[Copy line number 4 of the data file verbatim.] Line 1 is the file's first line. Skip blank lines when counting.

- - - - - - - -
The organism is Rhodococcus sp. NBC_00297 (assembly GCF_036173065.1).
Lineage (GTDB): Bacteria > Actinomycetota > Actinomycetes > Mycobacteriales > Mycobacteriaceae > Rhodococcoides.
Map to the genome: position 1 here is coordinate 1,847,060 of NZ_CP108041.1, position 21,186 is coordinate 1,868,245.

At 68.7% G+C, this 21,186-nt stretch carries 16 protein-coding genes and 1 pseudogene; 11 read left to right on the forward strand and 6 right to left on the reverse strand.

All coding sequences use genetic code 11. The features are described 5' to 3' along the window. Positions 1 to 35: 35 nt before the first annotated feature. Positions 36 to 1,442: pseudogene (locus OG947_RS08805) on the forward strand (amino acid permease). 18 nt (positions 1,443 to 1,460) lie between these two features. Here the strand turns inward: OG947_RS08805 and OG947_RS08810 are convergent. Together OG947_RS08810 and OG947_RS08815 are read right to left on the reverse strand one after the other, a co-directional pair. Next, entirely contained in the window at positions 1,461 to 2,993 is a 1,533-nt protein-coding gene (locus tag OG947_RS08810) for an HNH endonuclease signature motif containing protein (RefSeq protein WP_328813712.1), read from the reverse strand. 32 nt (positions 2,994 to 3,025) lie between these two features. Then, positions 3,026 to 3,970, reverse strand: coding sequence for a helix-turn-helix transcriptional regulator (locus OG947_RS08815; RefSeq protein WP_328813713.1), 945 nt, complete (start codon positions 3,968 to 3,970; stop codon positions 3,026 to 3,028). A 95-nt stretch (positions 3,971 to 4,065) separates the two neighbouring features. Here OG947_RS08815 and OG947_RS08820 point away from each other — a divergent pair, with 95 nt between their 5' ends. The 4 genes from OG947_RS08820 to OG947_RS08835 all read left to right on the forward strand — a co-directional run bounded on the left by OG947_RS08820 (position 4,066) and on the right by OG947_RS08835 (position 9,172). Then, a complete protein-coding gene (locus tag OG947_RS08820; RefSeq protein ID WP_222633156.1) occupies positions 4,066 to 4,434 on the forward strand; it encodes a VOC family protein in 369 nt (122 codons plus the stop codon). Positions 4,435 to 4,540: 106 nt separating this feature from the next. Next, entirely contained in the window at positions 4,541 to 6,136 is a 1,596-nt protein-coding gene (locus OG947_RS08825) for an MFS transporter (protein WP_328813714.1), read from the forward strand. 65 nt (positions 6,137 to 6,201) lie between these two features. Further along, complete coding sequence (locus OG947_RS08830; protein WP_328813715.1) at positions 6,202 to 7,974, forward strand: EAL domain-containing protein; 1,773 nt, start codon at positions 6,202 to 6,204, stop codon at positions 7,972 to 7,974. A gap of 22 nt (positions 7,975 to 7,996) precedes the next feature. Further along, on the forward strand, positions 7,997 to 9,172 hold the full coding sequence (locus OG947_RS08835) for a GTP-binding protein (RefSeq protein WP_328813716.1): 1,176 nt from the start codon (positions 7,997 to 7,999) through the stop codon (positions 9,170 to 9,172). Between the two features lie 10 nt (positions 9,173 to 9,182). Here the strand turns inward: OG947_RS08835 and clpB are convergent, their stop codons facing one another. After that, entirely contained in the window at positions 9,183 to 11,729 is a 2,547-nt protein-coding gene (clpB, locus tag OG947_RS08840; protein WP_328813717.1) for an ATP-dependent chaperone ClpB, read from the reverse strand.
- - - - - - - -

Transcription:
At 68.7% G+C, this 21,186-nt stretch carries 16 protein-coding genes and 1 pseudogene; 11 read left to right on the forward strand and 6 right to left on the reverse strand.